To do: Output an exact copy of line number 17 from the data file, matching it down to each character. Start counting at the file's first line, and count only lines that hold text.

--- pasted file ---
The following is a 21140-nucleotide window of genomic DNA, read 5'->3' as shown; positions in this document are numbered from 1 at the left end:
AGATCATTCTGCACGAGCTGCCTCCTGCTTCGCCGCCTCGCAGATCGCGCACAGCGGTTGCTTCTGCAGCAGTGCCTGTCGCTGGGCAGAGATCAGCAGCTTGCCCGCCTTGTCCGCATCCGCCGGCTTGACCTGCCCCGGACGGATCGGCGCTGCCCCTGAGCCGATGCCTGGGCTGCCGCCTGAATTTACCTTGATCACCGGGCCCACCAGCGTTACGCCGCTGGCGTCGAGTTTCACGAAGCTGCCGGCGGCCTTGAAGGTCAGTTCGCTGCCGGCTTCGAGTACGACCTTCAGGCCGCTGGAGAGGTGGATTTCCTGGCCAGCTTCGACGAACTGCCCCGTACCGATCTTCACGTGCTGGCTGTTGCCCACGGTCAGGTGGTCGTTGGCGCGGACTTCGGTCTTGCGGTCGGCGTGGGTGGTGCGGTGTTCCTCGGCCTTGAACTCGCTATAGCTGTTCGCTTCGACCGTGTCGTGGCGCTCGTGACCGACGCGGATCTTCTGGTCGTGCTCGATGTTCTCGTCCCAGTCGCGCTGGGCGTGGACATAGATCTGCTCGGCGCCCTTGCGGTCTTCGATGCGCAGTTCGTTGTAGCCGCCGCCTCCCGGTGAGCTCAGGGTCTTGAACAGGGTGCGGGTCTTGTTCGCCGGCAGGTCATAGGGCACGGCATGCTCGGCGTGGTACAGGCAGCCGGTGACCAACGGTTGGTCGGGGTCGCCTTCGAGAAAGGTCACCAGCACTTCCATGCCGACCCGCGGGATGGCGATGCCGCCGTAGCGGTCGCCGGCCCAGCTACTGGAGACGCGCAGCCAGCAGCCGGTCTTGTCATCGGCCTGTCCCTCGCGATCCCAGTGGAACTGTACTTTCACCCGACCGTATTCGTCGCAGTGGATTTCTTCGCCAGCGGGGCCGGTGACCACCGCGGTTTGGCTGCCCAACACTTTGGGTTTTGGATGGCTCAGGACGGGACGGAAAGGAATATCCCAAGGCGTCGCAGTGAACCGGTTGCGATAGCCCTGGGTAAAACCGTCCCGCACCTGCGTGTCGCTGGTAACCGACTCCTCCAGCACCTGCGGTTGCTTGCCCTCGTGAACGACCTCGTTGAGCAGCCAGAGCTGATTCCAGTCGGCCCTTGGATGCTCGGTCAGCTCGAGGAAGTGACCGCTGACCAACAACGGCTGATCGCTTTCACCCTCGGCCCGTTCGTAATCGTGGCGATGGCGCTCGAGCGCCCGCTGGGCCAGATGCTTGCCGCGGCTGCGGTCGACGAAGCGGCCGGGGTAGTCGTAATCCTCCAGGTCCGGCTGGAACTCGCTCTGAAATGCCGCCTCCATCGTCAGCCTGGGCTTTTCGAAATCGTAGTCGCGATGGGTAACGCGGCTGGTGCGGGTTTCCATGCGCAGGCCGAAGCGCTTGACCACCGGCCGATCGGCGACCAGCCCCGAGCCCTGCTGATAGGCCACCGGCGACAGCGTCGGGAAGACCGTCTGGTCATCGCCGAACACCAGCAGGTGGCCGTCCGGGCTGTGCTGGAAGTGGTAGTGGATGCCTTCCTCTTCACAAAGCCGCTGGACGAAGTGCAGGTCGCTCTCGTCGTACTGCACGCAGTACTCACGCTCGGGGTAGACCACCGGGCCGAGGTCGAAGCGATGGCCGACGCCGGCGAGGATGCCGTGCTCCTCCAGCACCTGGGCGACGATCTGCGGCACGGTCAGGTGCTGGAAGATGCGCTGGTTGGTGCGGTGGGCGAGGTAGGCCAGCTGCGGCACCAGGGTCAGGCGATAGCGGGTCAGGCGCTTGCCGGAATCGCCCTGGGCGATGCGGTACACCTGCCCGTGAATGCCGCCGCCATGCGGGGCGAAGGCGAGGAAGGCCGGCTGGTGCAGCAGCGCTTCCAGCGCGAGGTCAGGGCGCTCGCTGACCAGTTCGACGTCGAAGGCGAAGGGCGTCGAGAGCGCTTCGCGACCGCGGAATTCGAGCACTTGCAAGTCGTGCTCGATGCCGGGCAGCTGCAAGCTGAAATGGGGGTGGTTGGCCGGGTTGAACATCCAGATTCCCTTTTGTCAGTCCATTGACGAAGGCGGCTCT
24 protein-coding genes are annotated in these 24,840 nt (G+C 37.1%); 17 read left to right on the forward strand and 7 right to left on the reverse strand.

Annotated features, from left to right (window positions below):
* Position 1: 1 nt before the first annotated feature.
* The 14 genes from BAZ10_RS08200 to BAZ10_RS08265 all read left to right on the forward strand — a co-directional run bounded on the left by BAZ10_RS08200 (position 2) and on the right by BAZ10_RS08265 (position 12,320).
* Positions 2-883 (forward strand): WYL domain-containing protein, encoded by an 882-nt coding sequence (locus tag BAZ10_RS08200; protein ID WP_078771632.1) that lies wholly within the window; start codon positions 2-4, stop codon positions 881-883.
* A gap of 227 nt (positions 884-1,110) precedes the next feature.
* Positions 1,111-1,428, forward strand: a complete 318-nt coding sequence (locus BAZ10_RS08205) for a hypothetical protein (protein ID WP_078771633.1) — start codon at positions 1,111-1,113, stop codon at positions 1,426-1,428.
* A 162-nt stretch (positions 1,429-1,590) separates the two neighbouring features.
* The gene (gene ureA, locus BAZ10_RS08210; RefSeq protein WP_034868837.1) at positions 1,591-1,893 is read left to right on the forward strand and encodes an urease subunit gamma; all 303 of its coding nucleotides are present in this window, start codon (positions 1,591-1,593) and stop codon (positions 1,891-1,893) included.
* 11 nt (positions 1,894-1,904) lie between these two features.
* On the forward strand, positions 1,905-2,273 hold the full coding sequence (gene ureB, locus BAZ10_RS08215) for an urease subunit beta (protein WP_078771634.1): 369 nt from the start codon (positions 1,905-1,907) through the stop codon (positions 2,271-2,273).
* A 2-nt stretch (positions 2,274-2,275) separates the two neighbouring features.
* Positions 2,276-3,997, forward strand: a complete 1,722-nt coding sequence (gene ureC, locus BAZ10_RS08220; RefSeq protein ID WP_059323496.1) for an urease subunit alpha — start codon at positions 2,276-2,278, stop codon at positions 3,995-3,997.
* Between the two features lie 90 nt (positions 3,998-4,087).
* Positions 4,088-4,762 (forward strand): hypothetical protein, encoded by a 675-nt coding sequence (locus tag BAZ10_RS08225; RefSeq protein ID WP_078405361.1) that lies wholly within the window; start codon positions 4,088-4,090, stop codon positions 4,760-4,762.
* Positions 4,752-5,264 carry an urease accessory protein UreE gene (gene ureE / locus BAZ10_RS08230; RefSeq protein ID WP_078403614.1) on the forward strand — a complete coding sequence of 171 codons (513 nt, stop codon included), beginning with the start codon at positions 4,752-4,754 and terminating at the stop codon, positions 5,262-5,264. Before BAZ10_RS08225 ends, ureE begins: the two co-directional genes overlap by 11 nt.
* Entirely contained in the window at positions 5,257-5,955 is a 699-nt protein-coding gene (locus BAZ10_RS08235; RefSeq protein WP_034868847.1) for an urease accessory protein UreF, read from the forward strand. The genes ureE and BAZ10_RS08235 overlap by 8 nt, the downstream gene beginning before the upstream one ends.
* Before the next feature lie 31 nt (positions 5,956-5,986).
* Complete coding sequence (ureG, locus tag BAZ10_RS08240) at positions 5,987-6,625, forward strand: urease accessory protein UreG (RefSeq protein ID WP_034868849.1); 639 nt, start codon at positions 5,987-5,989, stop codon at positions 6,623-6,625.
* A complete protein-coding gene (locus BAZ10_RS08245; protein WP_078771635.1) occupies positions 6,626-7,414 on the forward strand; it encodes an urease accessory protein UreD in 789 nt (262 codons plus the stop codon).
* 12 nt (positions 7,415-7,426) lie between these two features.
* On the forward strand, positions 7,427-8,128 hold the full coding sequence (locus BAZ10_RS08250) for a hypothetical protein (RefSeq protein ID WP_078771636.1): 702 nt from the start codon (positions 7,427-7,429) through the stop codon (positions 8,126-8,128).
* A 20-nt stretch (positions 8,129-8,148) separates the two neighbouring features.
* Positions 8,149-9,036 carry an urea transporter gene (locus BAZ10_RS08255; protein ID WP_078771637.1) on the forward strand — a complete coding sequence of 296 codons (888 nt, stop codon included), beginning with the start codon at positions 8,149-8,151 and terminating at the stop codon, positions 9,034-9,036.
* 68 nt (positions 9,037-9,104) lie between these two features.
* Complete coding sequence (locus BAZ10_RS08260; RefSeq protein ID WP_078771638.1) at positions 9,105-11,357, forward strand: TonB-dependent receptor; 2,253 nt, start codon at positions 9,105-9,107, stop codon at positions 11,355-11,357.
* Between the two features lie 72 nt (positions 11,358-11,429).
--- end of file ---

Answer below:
* Positions 4,088-4,762 (forward strand): hypothetical protein, encoded by a 675-nt coding sequence (locus tag BAZ10_RS08225; RefSeq protein ID WP_078405361.1) that lies wholly within the window; start codon positions 4,088-4,090, stop codon positions 4,760-4,762.